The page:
Issues in Integrating Active Rules into Database Systems

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An essential feature of next-generation database systems is the ability to define and process rules that respond to database events. We address several issues involved in fully integrating such active rules into multi-user database systems. We do this by investigating two very different database rule systems: the Update Dependency Language, which uses a tentative goal-oriented search strategy, and the Starburst Rule System, which uses a forward-chaining irrevocable control strategy.

For the Update Dependency Language, we formally define the language and define safety requirements for its conditions and procedures. We analyze the lacking requirements for two different execution strategies: one that uses a depth-first search and one that uses a concurrent search. We show that it is incorrect to release shared locks on failed subpaths before a successful path is found. However, we show that two-phase locking can be relaxed to allow the early release of exclusive locks along failed subpaths.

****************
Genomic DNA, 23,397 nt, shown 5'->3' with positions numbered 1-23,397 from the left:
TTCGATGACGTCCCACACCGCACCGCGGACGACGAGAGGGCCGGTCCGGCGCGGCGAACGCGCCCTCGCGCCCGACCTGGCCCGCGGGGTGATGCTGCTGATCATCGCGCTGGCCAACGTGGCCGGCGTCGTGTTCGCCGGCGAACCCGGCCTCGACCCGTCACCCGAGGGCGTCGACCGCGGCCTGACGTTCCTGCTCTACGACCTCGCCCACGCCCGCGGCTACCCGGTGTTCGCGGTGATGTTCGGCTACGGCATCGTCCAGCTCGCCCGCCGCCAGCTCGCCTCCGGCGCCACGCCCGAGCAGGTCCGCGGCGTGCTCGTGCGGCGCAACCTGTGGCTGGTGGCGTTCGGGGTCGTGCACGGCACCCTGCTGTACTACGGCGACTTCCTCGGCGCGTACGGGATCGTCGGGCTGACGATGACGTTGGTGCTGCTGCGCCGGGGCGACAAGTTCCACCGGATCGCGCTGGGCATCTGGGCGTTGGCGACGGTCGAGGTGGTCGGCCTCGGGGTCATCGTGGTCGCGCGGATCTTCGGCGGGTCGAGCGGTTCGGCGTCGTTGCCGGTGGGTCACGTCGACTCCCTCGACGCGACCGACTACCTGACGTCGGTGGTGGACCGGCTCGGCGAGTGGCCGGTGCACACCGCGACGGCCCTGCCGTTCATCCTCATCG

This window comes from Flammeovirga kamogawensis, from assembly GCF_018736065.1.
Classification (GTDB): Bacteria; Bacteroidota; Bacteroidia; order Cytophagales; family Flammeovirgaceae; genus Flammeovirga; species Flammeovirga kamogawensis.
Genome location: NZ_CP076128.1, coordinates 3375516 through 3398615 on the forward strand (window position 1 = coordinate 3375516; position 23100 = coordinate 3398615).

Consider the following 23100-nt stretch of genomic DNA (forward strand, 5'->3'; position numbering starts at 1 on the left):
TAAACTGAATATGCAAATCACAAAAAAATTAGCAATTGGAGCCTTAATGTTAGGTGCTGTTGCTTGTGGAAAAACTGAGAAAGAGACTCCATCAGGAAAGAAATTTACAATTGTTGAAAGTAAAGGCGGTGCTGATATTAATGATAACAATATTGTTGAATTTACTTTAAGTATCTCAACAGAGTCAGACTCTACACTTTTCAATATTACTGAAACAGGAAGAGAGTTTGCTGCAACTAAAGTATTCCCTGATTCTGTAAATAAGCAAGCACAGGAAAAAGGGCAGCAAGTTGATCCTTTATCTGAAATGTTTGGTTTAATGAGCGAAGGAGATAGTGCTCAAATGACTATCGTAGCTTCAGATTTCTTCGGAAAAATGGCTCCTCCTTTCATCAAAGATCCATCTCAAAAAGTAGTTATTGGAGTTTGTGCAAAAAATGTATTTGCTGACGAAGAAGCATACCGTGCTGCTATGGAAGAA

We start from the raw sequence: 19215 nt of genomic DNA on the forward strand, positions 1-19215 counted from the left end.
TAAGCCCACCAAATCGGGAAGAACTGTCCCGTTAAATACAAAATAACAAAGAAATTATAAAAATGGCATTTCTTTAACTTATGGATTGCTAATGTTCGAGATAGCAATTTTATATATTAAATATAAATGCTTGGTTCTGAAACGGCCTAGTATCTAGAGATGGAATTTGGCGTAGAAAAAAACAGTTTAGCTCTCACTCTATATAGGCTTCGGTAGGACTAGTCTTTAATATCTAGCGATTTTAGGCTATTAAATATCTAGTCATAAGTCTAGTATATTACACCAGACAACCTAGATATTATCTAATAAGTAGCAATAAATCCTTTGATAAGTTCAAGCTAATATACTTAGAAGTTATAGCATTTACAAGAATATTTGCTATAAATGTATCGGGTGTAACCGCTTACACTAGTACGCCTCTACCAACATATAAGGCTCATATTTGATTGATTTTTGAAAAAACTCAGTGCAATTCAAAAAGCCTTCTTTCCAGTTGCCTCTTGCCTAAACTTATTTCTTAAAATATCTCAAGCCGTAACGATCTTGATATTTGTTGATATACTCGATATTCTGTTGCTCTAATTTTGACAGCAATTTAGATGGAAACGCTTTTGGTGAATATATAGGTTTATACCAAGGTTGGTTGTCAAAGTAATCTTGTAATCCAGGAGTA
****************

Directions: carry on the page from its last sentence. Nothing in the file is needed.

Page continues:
For the Starburst Rule System, we describe the components that handle recovery in the presence of system- generated and user-requested rollbacks. We investigate the problem of maintaining rule priorities in the Starburst Rule System and others, describing the requirements and implementation of a priority system that combines user-defined priorities and system-generated default priorities. To support an environment in which users can modify rules during normal database operations, we define consistency requirements for rule definition operations and present a solution based on hierarchical locking that maintains these consistency requirement in a multi-user environment.